“I’ve hinted at a new handbag I’ve been eyeing,” my friend excitedly said. We were discussing our Mother’s Day plans over wine while our toddlers played in the back yard.  

“Nice!” I enthusiastically responded.  

“We’re headed to wine country for the weekend and hopefully Mark has been bright enough to book a massage in advance,” offered my other girlfriend. We all nodded and laughed. I sank back into my lawn chair and wondered silently what my husband would do this year. I’d remember to report Mark’s plans so he’d know to up the ante.  

As I shoved yet another handful of “organic” goldfish crackers into my mouth I wondered aloud, “When did this holiday become such a thing?”  

My friend yawned and muttered, “The stakes are high, bring on the presents.”    

She was right. The stakes are high for our partners to deliver on this particular weekend, especially with social media capturing everything. But how did we get here? And, more importantly, who can we thank?

If the name Anna Jarvis doesn’t ring a bell you’re not alone. According to History.com this lovely woman invented Mother’s Day in the early 1900’s after the passing of her own mother. She noticed a lack of holidays celebrating women (#truth) and created a massive campaign to create a day to honor motherhood. Her efforts finally paid off and in 1914 Woodrow Wilson signed Mother’s Day into an official holiday to be held on the second Sunday of every May.  Get it girl!

Except as it turns out Jarvis became absolutely disgusted with the commercialization of her holiday (uh oh). She was so pissed that she tried, until her death, to have it removed from the national calendar. After learning this I became fairly certain Jarvis would be rolling in her goldfish-less grave listening to us hens cackle on about our preferred presents.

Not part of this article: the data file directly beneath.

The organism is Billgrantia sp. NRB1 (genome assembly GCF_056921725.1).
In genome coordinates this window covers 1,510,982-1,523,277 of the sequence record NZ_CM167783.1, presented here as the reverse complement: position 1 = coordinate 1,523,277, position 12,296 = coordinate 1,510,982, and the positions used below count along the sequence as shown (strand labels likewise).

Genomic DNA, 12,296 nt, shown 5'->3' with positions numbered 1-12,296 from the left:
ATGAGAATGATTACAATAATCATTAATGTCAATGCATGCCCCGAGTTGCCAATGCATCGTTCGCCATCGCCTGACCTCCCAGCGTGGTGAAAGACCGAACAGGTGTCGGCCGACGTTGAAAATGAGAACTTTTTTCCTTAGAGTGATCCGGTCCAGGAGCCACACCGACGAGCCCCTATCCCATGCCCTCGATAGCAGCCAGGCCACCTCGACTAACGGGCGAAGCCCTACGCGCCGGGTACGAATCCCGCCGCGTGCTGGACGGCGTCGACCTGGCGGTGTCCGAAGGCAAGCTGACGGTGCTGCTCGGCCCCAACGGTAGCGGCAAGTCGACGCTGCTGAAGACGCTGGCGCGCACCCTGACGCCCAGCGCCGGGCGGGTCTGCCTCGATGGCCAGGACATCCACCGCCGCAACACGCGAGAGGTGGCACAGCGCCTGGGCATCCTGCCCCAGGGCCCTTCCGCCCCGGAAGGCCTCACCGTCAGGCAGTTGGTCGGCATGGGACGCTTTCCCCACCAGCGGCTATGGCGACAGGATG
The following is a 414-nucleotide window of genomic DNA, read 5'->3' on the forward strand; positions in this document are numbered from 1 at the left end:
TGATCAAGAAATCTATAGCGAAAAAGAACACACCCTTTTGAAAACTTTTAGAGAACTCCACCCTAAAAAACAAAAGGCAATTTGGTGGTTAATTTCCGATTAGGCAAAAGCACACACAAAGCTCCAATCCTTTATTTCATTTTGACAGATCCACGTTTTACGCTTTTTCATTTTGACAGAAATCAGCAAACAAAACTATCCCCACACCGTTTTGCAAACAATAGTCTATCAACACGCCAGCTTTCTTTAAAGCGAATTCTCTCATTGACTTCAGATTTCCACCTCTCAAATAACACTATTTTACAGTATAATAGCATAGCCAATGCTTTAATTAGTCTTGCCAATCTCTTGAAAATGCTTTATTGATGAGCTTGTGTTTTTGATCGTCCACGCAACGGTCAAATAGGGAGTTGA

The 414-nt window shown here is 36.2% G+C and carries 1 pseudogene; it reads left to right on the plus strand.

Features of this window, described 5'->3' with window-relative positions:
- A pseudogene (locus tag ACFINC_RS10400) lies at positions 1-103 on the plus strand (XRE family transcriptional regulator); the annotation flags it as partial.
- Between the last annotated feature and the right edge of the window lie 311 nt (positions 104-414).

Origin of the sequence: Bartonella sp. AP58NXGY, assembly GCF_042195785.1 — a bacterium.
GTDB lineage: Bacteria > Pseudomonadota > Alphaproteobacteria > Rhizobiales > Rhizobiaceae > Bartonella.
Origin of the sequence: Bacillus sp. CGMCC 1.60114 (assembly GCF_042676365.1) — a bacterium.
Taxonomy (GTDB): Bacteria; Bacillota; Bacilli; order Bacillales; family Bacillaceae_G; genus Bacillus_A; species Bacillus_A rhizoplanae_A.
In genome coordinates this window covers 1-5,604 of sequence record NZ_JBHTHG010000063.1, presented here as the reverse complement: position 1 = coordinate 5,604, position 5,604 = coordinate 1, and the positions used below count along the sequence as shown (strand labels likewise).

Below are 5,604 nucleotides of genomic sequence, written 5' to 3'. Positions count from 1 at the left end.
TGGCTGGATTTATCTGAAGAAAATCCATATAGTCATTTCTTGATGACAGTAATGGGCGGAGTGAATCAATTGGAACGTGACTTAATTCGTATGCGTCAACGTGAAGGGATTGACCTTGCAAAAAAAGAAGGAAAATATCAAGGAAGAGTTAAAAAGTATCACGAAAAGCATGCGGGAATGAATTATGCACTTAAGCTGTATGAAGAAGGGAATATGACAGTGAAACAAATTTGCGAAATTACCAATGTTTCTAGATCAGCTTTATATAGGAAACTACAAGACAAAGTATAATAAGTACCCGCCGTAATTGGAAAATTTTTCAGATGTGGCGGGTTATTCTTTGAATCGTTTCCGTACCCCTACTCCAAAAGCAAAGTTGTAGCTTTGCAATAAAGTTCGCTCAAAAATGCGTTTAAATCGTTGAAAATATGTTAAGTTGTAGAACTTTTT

It’s not that we don’t want the homemade cards and adorable macaroni necklaces. These are quite possibly the best part of this holiday. We love our children.  But after reflecting I realized that our partners play a much more critical role than present picking (which is still obviously very critical). If there’s one thing that brings me more joy than a weekend away it’s hearing my husband praise my parenting skills. I never tire of hearing him say, “You’re a great mom.” Some part of me thinks that’s all that actually matters in life now. Screw up on anything and everything, just not raising this human being please!   

So maybe a new handbag will arrive or a giant vat of chocolate covered truffle goldfish. But more than that I hope I get to hear my husband tell me I’m a good mom, repeatedly. Because sometimes we forget and sometimes we doubt ourselves and being a mom isn’t easy work, however rewarding.  And I think Anna Jarvis can agree with that much.